Court holds plaintiffs must prove three types of commonality
Liability of a successor entity under South Carolina’s “mere continuation” rule continues to require commonality of ownership. However, the door may have been opened for successor liability in the absence of commonality of in the future.
In Nationwide Mutual Insurance Company v. Eagle Window & Door, Inc., 2018 WL 3999905 (S.C., 2018), the trial court and court of appeals both held that Eagle Window & Door (“Eagle”) was a mere continuation of a prior company, and liable for that entity’s prior tortious conduct. Reversing those courts, and clarifying the doctrine of successor liability, the supreme court held that a plaintiff must prove commonality of officers, directors, and ownership, and that mere commonality of officers and directors was insufficient.
A general contractor, Gilliam Construction Company (“Gilliam”), used windows manufactured by Eagle & Taylor Company d/b/a Eagle Window & Door, Inc. (“Eagle & Taylor”) in the construction of a residence. The homeowners sued Gilliam, alleging the windows were defective. Gilliam and its insurer, Nationwide, settled for $210,000 and initiated a contribution action against several defendants, including Eagle, alleging it was liable for the obligations of Eagle & Taylor.
When it manufactured the windows, Eagle & Taylor was a wholly-owned subsidiary of AAPC. Eagle & Taylor did business under two fictitious entities, neither which was incorporated: Eagle Window & Door, Inc., and Taylor Building Products, Inc. AAPC filed for bankruptcy and placed the assets of the fictitious entity, Eagle Window & Door, Inc., up for auction. An investment partnership, Linsalata, was the successful bidder, and formed a wholly owned subsidiary, EWD, to purchase and take title to the assets. EWD subsequently changed its name to Eagle Window & Door, Inc., against which the contribution action was brought.
Eagle continued substantially the same business of Eagle & Taylor, manufacturing and selling windows and doors, using the same facilities. Five Eagle & Taylor officers joined Eagle in similar capacities, including the president, Beeken. The remaining three slots were filled by Linsalata employees.
Before the asset sale, AAPC was the sole shareholder of Eagle & Taylor. After the sale, Linsalata owned 88%, with the rest distributed to Eagle officers and investors. There was no direct continuation of the directors, although Beeken was later added as a director.
Eagle defended the contribution suit on the ground that no successor liability flowed from Eagle & Taylor. Nationwide and Gilliam (collectively “Nationwide”) argued Eagle was a “mere continuation” of Eagle & Taylor, and that under the supreme court’s prior holding in Simmons v. Mark Lift Industries, Inc. 622 S.E. 2d 213 (2005)), it need only show commonality of officers, directors, or shareholders between predecessor and successor corporations.
Ordinarily, a successor or purchasing corporation is not liable for the debts of the predecessor or seller unless: (1) there was an agreement to assume such debt; (2) the circumstances surrounding the transaction amount to a consolidation or merger of the two corporations; (3) the successor company was a mere continuation of the predecessor; or (4) the transaction was fraudulent and for the purpose of defeating predators’ claims. Here, the only possible theory to consider was the “mere continuation” theory.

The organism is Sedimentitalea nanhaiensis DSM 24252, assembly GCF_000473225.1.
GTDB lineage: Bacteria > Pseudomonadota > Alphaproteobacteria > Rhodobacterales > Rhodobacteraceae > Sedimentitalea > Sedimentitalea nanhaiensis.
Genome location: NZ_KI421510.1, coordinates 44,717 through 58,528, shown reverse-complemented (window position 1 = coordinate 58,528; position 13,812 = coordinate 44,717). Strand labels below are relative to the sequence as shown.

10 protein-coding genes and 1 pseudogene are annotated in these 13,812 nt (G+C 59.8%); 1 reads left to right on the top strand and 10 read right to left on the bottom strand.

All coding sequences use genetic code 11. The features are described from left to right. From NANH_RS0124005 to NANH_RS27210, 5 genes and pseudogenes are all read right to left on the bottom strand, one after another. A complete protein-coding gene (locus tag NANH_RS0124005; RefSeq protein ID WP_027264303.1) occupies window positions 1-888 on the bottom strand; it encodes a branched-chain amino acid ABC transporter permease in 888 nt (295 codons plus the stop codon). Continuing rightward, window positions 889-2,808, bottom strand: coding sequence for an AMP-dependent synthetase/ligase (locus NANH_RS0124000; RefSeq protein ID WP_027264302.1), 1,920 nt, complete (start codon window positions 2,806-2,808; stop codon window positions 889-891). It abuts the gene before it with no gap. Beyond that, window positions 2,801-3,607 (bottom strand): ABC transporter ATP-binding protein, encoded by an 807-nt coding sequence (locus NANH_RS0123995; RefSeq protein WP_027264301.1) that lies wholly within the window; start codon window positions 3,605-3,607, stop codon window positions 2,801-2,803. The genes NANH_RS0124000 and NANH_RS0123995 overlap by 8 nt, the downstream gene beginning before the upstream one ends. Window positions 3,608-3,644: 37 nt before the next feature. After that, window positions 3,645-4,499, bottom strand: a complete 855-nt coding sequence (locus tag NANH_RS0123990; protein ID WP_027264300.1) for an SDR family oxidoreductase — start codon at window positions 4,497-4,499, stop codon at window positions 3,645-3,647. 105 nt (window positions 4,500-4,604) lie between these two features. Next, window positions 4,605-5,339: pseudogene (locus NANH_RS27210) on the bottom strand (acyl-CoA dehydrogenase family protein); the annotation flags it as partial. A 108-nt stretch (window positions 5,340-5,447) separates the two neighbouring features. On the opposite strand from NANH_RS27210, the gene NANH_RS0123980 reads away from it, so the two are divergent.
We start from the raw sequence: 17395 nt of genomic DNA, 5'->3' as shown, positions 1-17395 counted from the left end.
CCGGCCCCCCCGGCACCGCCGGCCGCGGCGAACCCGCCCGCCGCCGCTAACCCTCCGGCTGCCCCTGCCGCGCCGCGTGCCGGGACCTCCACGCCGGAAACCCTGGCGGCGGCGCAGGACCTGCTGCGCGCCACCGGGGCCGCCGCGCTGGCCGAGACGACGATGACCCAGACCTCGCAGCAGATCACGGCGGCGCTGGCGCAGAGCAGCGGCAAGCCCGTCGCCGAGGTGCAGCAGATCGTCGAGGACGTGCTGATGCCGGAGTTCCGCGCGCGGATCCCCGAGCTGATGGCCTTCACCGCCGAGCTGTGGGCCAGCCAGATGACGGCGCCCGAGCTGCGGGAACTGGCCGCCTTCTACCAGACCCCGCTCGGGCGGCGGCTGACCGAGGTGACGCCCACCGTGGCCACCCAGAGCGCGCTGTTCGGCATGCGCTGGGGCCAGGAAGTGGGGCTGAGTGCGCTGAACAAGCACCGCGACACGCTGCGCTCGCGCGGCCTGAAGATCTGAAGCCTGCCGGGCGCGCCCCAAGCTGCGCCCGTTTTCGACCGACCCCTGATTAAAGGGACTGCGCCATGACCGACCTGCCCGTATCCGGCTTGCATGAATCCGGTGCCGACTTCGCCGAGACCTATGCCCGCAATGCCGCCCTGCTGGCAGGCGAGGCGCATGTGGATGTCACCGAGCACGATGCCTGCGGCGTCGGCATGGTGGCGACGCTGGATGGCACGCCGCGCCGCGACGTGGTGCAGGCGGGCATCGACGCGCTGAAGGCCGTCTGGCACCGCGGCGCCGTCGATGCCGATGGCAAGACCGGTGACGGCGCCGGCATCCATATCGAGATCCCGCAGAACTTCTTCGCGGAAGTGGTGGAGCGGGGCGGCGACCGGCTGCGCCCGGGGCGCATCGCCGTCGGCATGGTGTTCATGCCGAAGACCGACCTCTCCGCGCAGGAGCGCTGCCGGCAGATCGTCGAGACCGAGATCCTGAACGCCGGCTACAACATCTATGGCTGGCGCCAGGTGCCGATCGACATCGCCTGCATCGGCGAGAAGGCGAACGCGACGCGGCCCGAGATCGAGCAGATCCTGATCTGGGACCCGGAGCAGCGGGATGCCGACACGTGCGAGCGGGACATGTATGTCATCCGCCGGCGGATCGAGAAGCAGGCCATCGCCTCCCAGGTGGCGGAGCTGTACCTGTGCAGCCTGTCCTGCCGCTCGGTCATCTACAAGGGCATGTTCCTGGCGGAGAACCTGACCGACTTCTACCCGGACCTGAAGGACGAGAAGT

The S.C. Supreme Court held that the trial court’s analysis, which focused on Eagle’s name, location, website, and goodwill, was in error because it fell within the continuity of enterprise theory of successor liability, and that theory had been rejected in Simmons in cases where there was no commonality of officers, directors and shareholders. Notably, the court went on to note that, “while there arguably may be merits to expanding South Carolina’s successor liability test to include the continuity of enterprise theory, the question was not before the court, and had not been raised by Nationwide. (Note: The continuity of enterprise exception is significantly different from the mere continuation exception, with the focus on the continuity of the seller’s business operation, and not the continuity of management and ownership.)
Thus, the court appears to have left open the position argued by the dissent in Simmons — that a successor corporation which purchases the assets of a predecessor may be held liable in a product liability action for an allegedly defective product manufactured by the predecessor when an analysis of the facts and circumstances reveals it is appropriate to hold the successor liable as a mere continuation of the predecessor.
Continuity of Enterprise
What would this look like? The continuity of enterprise exception is an expansion of the traditional successor liability rules and focuses on whether there is a continuation of the seller’s business operations.
There is no requirement under this exception for continuity of ownership or management. It has not been widely adopted. The factors under the continuity of enterprise exception typically include
(1) continuity of key personnel, assets, and business operations;
(2) speedy dissolution of the predecessor corporation;
(3) assumption by the successor of those predecessor liabilities and obligations necessary for continuation of normal business operations; and
(4) continuation of the corporate identity.
This is looks past the identity of shareholders and directors, and focuses on whether the business itself has been transferred as an ongoing concern.
This blog post is provided as a courtesy for informational purposes. It is not legal advice for any specific situation.